Acura remains a brand trying to find its way, as many luxury buyers simply don’t see it as a premium enough brand to warrant a high entry fee. With Acura’s sales falling well behind Lexus, BMW and Mercedes as of September 2014, Honda’s luxury arm needs to do something to boost sales. Acura is working on solutions to this issue, and one answer is to do what many other brands are doing these days, steal a page from a successful brand’s book.

Specifically, Acura is considering offering all of its models with standard all-wheel drive, according to Automotive News. The hope in moving to standard all-wheel drive is to develop a brand image that keeps buyers coming back for more. Acura head, Koichi Fukuo, says he looks to the recent success of Subaru and Audi, in building their brands around selling almost exclusively AWD vehicles. Fukuo feels Acura may be able to tap into the same market and build more customer loyalty.

Currently, Acura offers at least one form of all-wheel drive on all of its models, sans the

based ILX, and roughly 50 percent of its sales include all-wheel-drive. Additionally, with Acura’s two next-generation all-wheel drive systems — a revised SH-AWD and the new Sport Hybrid SH-AWD — this take rate will likely increase. Despite this trending toward all four wheels getting power, all Acura models, including its crossovers, come standard with front-wheel drive.

According to Fukuo, this idea is currently under consideration and a final decision isn’t ready to be made. While I love the idea of standard AWD in every Acura model, the brand also needs to continue separating itself from Honda like other luxury brands have in recent years. Sure, the all-new TLX is a nice step in the right direction, but it is still easily identifiable as a redone, albeit a very well-redone, Accord.

Click past the jump to read more about Acura’s future move to AWD.

Why it matters

Acura has been running in the middle of the pack in terms of luxury car sales for what seems like forever. Lexus has pulled itself out of the warmed-over Toyota stigma, and Infiniti is working on separating itself from Nissan. Hell, Cadillac went so far as to create its own business entity and put half of a nation between itself and the Detroit home of its parent company, GM. This separation seems to be the secret to the luxury car realm, but a luxury brand also needs to have something that buyers identify with. Adding all-wheel drive as a standard feature on all Acuras may be enough to help the brand build a loyal following. It’s gotta be better than the signature Acura beak...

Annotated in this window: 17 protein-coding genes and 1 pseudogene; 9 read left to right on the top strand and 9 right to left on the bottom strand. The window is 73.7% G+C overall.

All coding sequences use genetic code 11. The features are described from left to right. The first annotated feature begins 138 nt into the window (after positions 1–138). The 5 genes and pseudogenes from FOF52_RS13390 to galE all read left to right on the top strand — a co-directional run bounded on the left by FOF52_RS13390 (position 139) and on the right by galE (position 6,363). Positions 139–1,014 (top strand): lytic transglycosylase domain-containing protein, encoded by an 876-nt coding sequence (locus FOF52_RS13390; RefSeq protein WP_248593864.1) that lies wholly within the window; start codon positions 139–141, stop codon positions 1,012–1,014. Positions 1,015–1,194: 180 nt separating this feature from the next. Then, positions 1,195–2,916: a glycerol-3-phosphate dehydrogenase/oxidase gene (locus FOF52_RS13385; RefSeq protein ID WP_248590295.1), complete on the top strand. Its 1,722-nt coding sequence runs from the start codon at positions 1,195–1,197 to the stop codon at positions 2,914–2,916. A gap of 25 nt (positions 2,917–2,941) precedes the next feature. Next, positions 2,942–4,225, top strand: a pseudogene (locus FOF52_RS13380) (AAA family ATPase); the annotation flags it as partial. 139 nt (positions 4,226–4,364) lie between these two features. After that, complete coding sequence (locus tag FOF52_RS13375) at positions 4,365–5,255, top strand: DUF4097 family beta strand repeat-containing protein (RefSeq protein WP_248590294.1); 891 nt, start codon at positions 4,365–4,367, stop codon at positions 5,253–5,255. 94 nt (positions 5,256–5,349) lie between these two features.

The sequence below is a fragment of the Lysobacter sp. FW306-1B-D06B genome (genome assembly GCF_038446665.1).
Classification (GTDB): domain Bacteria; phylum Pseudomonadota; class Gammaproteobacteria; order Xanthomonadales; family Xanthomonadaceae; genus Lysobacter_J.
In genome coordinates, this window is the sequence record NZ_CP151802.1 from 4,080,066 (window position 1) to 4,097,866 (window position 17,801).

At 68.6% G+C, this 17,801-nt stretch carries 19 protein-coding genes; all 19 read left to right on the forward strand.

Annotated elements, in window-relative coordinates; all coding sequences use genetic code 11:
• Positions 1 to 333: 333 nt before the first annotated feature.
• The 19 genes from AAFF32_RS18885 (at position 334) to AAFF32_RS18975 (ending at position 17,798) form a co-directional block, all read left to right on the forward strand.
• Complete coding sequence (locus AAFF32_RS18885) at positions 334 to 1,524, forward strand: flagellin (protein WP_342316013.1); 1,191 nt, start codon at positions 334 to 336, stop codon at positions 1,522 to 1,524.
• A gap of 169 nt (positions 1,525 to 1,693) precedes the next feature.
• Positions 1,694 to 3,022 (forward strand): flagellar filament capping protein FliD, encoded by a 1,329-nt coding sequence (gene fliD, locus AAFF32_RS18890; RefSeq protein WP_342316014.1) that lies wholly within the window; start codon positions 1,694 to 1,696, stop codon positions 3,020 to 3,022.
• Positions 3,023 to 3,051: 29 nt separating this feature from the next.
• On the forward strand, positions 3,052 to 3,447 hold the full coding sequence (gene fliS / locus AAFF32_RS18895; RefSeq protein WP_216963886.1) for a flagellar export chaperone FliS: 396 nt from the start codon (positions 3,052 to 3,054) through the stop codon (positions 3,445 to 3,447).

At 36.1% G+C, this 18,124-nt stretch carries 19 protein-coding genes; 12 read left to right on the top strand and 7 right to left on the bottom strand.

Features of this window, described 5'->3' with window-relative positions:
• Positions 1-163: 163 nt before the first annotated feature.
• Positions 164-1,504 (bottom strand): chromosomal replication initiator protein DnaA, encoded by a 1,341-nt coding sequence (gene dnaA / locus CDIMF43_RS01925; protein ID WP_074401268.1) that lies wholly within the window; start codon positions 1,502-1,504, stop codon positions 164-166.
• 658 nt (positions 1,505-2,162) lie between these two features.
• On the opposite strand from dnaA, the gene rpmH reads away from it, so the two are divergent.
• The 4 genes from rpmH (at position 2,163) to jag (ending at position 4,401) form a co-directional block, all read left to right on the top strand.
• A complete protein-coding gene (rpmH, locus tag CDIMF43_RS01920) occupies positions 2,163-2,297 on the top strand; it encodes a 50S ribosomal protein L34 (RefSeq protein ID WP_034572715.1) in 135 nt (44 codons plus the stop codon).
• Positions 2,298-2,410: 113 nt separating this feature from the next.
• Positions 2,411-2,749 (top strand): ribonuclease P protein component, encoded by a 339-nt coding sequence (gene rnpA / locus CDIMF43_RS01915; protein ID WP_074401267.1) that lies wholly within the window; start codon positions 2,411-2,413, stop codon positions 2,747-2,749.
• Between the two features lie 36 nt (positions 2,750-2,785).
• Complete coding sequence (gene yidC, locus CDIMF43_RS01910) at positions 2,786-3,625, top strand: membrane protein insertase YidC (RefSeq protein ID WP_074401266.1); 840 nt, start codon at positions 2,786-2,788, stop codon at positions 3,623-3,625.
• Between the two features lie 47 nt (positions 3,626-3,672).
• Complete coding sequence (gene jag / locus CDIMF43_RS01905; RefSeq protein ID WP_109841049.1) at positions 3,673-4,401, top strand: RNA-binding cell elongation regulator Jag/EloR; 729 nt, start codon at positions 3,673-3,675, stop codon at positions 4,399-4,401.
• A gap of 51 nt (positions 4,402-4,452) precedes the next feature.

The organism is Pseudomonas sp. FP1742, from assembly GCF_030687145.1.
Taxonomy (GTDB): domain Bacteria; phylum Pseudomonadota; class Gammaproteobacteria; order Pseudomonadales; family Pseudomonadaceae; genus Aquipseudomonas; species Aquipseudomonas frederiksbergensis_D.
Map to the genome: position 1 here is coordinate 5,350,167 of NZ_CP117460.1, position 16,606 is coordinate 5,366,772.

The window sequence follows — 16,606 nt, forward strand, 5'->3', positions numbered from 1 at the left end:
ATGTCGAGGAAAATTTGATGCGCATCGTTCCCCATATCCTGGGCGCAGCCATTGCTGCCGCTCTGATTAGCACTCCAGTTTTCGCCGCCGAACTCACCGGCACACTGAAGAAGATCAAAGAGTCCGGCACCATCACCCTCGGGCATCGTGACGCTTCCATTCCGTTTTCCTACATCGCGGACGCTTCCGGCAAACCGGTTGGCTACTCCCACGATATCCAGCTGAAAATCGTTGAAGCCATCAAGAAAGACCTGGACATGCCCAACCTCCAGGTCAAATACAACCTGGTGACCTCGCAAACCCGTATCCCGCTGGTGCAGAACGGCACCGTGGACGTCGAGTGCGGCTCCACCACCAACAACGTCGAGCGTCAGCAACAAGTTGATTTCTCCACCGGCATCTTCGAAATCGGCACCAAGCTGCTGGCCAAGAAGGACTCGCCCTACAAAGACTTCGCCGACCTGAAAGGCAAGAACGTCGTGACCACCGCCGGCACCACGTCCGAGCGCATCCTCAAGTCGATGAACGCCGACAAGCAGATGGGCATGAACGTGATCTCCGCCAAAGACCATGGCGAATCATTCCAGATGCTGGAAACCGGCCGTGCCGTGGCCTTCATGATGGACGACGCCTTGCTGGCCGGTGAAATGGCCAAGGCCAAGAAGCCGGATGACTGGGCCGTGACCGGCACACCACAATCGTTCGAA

2015 - 2016 Acura TLX Drivetrain
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The Acura TLX is all-new for 2015, as it rolls in to replace the larger TL and the entry-level TSX. Under its hood is a standard 2.4-liter, i-VTEC engine that produces 206 horses, plus there is an optional 3.5-liter V-6 that cranks out 290 horses. Available with this V-6 is Super Handling All Wheel Drive (SH-AWD), which was touted by Popular Science as one of the best automotive innovations when it was introduced in 2004.

This SH-AWD system not only enhances traction in slippery conditions, but it also helps in handling by varying the torque to each wheel (front, rear, left and right) to help pull the car through a turn. In its standard setting, 90 percent of the engine’s power heads to the front wheels while 10 percent goes to the rear, but up to 70 percent of the torque can hit the rear wheels under heavy acceleration or in a hard corner.

The 2015 TLX starts out at a respectable $30,995, but the TLX SH-AWD starts from $41,450.

Source: Automotive News

Justin Cupler
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